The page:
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Andrew Michael

Research Geophysicist

Contact Info


Short Biography

Andy Michael has been a geophysicist with the U.S. Geological Survey’s Earthquake Science Center in Menlo Park since 1986 where he combines observations of earthquake processes and statistical models to determine long-term and short-term earthquake probabilities, to evaluate proposed earthquake prediction methods, and to better understand how stress and structure function as part of the seismogenic process.  A graduate of MIT (B.S., 1981) and Stanford University (M.S., 1983, Ph.D. 1986), he has authored over 70 papers and reports.  He was the Editor-in-Chief of the Bulletin of the Seismological Society of America from 2004 to 2010 and is now the chair of the Seismological Society's Publications Committee. In 2011, for that work, he received the Society's Distinguished Service award.  His outreach efforts include founding the Earthquake Science Center web site (quake.usgs.gov which became part of earthquake.usgs.gov) to facilitate the rapid dissemination of earthquake information and a lecture and performance titled “The Music of Earthquakes,” which combines music and seismology and features “Earthquake Quartet #1,” his composition for voice, cello, trombone, and seismograms.  He is one of the founders of a new online educational resource: The Community Online Resource for Statistical Seismicity Analysis.

He currently works on the USGS Earthquake Probabilities and Occurrence Project, the Working Group for California Earthquake Probabilities, and is a member of the National Earthquake Prediction Evaluation Council.






Publications

If you do not have access to these publications, please contact me via email for reprints of any of these papers.

While this is the most complete list, my publications and citations can also be found via the following databases:
ResearcherID, Google ScholarScopus, and ORCID.

 

1.   Toksoz, M. N., Shakal, A. F., and Michael, A. J.  , 1978, Space time migration of earthquakes along the North Anatolian Fault zone and seismic gaps, in Methodology for Identifying Seismic Gaps and Soon-To-Break Gaps, Isacks, B. L., Plafker, G., and Evernden, J. F., Editors, U.S.G.S. Open File Report 78-943, 829-856.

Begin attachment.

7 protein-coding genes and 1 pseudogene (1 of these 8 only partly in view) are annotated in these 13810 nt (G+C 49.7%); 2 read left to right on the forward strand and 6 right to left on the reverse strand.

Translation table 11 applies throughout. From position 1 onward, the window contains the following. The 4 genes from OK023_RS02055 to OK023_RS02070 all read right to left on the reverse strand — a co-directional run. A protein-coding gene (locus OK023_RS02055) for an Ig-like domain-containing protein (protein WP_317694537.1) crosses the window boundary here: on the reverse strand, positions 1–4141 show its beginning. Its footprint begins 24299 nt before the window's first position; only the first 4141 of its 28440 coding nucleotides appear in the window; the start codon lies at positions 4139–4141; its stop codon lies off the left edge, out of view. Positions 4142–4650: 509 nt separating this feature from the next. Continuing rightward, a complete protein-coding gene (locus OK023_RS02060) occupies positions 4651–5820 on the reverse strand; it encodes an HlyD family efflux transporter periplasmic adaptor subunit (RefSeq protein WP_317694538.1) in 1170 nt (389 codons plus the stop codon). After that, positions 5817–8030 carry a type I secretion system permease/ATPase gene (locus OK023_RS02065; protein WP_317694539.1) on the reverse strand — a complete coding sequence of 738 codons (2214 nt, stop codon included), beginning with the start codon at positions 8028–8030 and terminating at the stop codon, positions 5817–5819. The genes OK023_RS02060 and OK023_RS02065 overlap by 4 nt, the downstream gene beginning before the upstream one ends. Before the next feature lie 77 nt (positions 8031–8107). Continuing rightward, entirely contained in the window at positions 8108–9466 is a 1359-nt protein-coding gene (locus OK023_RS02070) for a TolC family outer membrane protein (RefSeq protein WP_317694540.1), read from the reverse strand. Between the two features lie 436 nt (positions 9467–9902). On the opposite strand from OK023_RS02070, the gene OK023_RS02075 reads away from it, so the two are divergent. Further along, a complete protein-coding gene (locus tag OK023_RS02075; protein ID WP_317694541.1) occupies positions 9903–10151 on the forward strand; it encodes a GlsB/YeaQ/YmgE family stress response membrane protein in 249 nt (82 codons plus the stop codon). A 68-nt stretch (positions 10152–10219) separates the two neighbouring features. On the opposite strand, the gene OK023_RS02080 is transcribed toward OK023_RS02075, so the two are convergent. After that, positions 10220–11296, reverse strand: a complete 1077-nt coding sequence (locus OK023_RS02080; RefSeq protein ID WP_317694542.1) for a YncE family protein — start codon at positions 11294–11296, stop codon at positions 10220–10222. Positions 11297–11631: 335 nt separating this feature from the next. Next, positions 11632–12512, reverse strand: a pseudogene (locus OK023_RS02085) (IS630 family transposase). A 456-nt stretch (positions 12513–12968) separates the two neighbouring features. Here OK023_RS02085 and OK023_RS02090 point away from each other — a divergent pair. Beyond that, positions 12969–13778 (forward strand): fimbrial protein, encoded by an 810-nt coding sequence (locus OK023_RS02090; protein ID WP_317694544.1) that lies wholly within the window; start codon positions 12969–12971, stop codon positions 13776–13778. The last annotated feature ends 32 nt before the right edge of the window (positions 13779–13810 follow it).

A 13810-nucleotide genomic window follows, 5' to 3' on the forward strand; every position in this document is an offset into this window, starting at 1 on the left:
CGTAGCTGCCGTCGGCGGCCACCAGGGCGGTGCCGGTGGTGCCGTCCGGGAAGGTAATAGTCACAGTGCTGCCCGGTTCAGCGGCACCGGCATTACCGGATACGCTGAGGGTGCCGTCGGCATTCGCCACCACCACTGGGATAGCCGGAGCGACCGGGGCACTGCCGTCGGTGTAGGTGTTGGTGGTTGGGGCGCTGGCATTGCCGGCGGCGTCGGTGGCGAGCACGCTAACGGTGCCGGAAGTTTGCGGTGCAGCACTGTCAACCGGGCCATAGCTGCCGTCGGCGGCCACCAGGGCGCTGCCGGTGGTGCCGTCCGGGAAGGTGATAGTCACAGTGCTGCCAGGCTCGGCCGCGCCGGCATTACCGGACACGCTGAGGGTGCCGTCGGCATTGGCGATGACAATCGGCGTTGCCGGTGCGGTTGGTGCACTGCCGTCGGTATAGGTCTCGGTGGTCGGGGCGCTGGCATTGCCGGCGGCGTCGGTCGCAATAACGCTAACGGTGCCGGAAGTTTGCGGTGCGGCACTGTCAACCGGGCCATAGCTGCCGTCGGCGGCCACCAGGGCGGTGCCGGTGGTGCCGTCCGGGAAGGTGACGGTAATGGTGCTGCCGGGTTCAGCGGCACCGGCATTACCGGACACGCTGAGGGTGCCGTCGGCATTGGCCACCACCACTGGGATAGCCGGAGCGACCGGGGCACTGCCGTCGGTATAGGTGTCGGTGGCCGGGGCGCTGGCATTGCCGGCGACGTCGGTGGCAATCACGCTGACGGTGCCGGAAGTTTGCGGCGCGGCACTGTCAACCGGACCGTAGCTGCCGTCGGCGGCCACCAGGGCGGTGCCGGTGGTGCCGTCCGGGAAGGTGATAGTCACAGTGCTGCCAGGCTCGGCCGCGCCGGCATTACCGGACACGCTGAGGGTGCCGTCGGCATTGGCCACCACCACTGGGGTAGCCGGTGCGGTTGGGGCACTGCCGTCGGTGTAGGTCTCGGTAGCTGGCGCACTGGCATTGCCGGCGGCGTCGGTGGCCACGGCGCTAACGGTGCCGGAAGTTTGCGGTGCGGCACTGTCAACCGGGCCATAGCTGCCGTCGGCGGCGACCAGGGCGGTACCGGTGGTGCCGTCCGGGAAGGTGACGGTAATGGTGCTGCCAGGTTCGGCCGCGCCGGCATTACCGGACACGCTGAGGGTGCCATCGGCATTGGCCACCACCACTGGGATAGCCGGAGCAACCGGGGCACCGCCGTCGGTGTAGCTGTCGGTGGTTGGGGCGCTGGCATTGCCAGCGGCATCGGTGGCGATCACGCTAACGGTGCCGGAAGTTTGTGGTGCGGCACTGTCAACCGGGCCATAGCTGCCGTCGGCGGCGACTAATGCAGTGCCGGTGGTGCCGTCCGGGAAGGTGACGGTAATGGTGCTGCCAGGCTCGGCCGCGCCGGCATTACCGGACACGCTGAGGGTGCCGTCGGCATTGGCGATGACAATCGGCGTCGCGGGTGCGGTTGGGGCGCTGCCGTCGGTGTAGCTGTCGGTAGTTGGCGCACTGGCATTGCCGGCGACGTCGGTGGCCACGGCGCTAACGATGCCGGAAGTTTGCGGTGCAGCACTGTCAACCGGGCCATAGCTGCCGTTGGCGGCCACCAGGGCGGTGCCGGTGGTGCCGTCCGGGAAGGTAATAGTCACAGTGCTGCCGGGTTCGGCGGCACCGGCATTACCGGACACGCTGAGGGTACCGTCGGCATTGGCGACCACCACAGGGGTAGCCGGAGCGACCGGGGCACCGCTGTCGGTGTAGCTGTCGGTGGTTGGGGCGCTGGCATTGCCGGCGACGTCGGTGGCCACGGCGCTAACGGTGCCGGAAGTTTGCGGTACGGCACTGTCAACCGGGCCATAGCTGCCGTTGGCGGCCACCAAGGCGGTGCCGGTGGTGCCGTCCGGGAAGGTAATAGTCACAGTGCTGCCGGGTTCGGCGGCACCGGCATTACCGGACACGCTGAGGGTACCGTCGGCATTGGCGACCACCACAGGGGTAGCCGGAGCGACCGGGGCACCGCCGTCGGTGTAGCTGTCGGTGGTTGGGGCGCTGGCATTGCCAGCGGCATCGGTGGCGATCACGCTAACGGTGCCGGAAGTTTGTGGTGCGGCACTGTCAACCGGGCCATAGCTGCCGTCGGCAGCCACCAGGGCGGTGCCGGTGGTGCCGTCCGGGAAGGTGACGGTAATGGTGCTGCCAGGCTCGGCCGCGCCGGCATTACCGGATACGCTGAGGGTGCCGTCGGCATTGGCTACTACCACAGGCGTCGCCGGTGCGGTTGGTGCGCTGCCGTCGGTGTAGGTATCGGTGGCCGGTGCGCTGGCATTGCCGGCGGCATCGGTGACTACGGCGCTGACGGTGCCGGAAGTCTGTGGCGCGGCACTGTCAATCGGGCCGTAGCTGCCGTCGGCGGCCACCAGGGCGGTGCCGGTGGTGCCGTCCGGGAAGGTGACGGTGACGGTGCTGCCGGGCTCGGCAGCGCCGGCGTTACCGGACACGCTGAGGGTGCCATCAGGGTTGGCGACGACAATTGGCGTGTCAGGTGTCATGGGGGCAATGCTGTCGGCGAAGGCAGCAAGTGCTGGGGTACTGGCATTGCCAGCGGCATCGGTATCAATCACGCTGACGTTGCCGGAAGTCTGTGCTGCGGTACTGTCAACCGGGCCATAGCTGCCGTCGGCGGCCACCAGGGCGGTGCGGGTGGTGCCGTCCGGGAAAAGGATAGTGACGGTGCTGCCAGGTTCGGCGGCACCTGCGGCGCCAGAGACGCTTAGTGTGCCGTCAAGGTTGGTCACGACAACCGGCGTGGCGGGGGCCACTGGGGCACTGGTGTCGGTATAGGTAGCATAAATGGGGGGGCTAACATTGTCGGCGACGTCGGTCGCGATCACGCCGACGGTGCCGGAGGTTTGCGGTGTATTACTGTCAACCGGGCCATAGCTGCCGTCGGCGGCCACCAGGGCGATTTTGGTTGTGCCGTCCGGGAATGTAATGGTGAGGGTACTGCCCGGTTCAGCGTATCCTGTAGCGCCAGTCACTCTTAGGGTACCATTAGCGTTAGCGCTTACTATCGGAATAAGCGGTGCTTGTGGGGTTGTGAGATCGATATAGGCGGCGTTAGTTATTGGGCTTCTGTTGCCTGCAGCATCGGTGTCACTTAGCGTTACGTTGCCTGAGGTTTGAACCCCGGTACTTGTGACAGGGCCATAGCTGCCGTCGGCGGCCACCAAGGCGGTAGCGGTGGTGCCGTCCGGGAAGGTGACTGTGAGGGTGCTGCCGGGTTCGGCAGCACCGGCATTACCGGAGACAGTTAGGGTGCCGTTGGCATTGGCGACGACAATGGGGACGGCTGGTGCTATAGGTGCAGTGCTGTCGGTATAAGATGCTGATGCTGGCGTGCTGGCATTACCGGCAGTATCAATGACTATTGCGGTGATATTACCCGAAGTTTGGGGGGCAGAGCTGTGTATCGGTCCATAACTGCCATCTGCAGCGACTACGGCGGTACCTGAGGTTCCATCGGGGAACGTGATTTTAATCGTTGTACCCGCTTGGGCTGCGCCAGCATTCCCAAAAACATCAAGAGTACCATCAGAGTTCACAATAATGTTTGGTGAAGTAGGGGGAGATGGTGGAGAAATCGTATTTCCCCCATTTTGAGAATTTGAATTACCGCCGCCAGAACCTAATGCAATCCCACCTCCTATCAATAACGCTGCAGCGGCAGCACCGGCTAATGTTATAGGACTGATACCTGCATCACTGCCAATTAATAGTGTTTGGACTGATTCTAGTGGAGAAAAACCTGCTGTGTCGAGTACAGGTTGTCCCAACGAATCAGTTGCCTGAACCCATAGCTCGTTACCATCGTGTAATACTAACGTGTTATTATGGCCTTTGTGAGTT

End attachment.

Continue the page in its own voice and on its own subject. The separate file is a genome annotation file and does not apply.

2.     Toksoz, M. N., Shakal, A. F., and Michael, A. J.  , 1979, Space-time  migration of earthquakes along the North Anatolian Fault Zone and seismic gaps,  Pageoph, 117, 1258-1270.

3.     Pulli, J. J., Stewart, R. R., Johnston, J. C., Tubman, K. M., and Michael, A. J.  , 1980, Field investigation and fault plane solution of the Bath, Maine earthquake of April 18, 1979, Earthquake Notes, 51, 39-46.

4.     Michael, A. J.  , Gildea, S. P., and Pulli, J. J., 1982, A real-time digital seismic event detection and recording system for network applications, Bull. Seism. Soc. Am., 72, 2339-2348.

5.     Michael, A. J.  , and Toksoz, M. N., 1982, Earthquake swarms as a long-range precursor to large earthquakes in Turkey,  Geophys. J. R. Astr. Soc., 68, 459-476.

6.     Michael, A. J.  , and Geller, R. J., 1984, Linear moment tensor inversion for shallow thrust earthquakes combining first-motion and surface wave data, J. Geophys. Res., 89, 1889-1898.

7.     Michael, A. J.  , 1984, Determination of stress from slip data: faults and folds, J. Geophys. Res., 89, 11,517-11526.

8.     Park, S., and in alphabetical order Brome, I., Cunningham, P., Harris, R., Hess, T., Hodges, J., Kirkpatrick, D., Madden T., Mellen, M., Menoher, J., Michael, A. J.  , Molnar, P., Murray, M., Olgaard, D., Standley P., Stock, J., Stork, C., and Wray, S. T., 1985, A geophysical study of Mesquite Valley: Nevada-California border, J. Geophys. Res., 90, 8685-8689.

9.     Michael, A. J.  , 1985, Regional stress and large earthquakes: an observational approach, Ph.D. thesis, Stanford University, 165 pages.

10.   Michael, A. J.  , 1987, The use of focal mechanisms to determine stress: a control study, J. Geophys. Res., 92, 357-368.

11.   Michael, A. J., 1987, Stress rotation during the Coalinga aftershock sequence, J. Geophys. Res., 92, 7963-7979.

12.   Hauksson, E., Jones, L., Davis, T., Hutton, K., Brady, G., Reasenberg, P., Michael, A. J.  , Yerkes, R. , Williams, P., Reagor, G., Stover,C., Bent, A., Shakal, A., Bufe, C., Helmberger, D., Johnston, M., and Cranswick, E., 1988, The 1987 Whittier Narrows earthquake in the Los Angeles Metropolitan Area, California, Science, 239, 1409-1412.

13.   Michael, A. J., 1988, Effects of three-dimensional velocity structure on the seismicity of the 1984 Morgan Hill, CA aftershock sequence, Bull. Seis. Soc. of Am., 78, 1199-1221.

14.   Michael, A. J., 1989, Spatial Patterns of aftershocks of shallow focus earthquakes in California and Implications for deep focus earthquakes, J. Geophys. Res., 94, 5615-5626.

15.   Nishioka, G. N., and Michael, A. J., 1989, A detailed study of the seismicity of the Middle Mountain zone at Parkfield, California, U.S.G.S. Open-File Report 89-546, 39 pages.

16.   Staff of the U.S.G.S., 1990, The Loma Prieta, California earthquake: an anticipated event, Science, 247, 286-293.